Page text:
In the span of a few short years, London’s Maya Jane Coles has come out of nowhere to become one of house music’s main players, a position she’s recently cemented with a beautifully constructed contribution to the !K7 label’s DJ-Kicks mix-CD series. She’ll be in town to headline the next all-star Verboten bash on Friday 25.
You recently made your NYC debut at a Blkmarket Membership party. The crowd loved it, of course—but what are your personal impressions about the night?
The party was awesome. It felt amazing to get such a warm recepiton that night. I really felt the freedom to take the music in any direction that I wanted, which is really liberating for an artist.
New York’s clubbing scene isn’t quite what it used be; still, there is a lot of history here, dating back to venues and parties like the Loft and the Paradise Garage through to Body & Soul and Twilo. Does that history at all affect the way that you play in NYC?
New York City is just special in general, isn’t it? No matter where I go, I try and do something that feels right for the party, but with my own stamp on it. I listen to all sorts of music, really. To me, playing in New York just means you can do your own thing. But you have to do it really well!
One of the tracks that got you a lot of attention here in NYC is your version of MK’s “4 You,” which was a massive hit here when the original came out in ’93. Did you feel any trepidation about reworking such a beloved track?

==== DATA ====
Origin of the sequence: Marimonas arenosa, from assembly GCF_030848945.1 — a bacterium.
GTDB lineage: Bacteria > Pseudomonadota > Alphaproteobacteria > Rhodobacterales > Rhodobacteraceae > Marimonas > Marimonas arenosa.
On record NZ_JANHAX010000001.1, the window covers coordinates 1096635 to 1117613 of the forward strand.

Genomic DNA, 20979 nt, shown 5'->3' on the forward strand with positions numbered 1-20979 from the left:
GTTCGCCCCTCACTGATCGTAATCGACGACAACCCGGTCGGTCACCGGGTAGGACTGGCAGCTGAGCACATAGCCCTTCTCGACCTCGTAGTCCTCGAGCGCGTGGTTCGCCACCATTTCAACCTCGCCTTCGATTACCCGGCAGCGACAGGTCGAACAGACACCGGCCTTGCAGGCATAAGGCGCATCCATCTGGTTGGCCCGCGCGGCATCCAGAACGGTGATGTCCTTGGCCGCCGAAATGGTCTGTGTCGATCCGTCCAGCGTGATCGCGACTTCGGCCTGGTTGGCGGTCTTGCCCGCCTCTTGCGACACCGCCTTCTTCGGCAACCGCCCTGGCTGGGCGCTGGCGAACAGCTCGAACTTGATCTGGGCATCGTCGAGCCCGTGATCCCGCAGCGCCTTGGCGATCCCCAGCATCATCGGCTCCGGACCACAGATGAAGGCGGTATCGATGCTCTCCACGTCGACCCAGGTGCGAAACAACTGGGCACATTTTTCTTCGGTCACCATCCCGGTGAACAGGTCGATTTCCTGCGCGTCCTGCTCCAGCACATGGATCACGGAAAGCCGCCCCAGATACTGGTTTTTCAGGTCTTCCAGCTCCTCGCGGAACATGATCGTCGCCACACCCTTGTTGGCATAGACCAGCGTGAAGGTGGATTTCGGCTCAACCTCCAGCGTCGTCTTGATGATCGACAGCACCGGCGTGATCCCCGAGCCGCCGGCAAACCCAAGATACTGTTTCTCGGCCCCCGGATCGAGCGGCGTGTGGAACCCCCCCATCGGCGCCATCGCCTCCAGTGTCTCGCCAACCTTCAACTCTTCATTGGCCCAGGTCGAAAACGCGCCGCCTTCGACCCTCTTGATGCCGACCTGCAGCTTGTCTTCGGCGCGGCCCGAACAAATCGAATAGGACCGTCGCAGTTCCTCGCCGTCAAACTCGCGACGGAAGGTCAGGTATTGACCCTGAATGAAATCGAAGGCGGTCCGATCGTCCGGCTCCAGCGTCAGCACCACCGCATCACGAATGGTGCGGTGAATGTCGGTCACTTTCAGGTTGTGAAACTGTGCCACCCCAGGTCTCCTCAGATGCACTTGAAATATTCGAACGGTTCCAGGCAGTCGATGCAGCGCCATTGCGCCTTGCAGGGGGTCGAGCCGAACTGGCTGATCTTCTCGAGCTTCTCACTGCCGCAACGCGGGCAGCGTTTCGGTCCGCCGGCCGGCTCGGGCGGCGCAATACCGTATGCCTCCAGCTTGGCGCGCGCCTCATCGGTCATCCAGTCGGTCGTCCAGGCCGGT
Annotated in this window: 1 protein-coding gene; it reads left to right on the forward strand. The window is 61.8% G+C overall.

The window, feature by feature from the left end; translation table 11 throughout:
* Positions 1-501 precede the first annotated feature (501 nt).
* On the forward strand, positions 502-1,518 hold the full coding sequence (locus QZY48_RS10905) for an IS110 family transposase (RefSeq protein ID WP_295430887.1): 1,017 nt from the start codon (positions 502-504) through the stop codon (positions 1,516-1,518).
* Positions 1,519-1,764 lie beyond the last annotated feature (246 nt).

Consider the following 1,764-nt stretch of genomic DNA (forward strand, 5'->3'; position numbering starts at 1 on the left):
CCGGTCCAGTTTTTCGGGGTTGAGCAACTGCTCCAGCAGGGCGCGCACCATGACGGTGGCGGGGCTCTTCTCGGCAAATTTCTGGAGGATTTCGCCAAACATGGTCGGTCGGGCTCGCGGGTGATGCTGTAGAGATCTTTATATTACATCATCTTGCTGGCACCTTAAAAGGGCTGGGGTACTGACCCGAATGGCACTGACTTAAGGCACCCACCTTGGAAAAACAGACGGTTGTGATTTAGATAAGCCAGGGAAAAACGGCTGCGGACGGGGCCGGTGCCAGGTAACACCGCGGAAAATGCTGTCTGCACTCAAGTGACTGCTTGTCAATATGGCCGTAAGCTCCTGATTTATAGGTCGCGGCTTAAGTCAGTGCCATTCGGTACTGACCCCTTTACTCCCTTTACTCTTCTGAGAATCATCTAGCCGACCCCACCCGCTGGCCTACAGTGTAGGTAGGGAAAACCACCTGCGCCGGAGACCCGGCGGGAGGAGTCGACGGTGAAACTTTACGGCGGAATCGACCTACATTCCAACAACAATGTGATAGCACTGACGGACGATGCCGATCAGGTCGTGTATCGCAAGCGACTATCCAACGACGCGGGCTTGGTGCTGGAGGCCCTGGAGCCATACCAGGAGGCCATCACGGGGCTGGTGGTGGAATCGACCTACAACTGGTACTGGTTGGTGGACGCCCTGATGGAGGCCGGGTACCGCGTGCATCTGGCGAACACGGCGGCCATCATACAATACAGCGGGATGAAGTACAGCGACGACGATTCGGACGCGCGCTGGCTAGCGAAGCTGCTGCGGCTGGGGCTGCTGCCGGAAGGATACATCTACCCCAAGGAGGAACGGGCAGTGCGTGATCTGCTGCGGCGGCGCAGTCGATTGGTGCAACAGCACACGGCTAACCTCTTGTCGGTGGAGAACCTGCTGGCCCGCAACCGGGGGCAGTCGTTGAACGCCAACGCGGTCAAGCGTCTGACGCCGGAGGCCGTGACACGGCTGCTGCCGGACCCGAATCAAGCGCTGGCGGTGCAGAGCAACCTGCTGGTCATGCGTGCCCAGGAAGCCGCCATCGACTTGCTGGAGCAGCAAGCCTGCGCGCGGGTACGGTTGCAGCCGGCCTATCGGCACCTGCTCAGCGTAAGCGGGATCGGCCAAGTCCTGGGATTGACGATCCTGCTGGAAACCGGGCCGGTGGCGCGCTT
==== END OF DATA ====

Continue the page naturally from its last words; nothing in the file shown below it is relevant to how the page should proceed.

I don’t get nervous working on a track, really. If I agree to take on any remix, it’s because I have some kind of affinity with the track and a strong vision of where I am going to take things. I’ve been lucky enough to get my hands on some really special acts like Massive Attack, Tricky and Little Dragon, as well as MK’s track. I always try to respect the original when I do a remix, but with my own slant on things, and that’s what I hope I achieved with the “4 You” remix. I’m really pleased that so many people seem to have responded so well to it.
You were already quite well known in the electronic-music world, but it seems as though the recent DJ-Kicks mix increased your visibility even further. Does it feel that way to you, and if so, has it opened up more opportunities for you?
I keep getting more gig offers coming in from every corner of the globe, for sure. And I’ve had more and more people approaching me to produce for them, which I find really exciting as I think of myself as a producer first, really. I’m currently finishing off my debut album, but once that is locked, I think you’re going to see me do a lot more work for others, like when I recently produced “Why” for Alpines.
The mix-CD has a few tracks—notably, your two-steppy Nocturnal Sunshine cut, “Meant to Be”—that venture away from the deep-house rhythms that you’re best known for. Is that something we can expect more of in the future?
Well, it’s funny you ask that! I actually started off making hip-hop and trip-hop, so arguably house is a newer thing for me chronologically. My work as both Nocturnal Sunshine and She Is Danger are skewed more towards dub, rather than house-based. I think when my album drops, it will show people where my head is at a little more; but in the future I want to produce anyone from Bat for Lashes to Björk to Beyoncé. As Warhol said, labels are for soup cans, and I just want to make good music.
Verboten: Maya Jane Coles + Maceo Plex + Audiofly + Deetron + Maher Daniel is on Friday, May 25.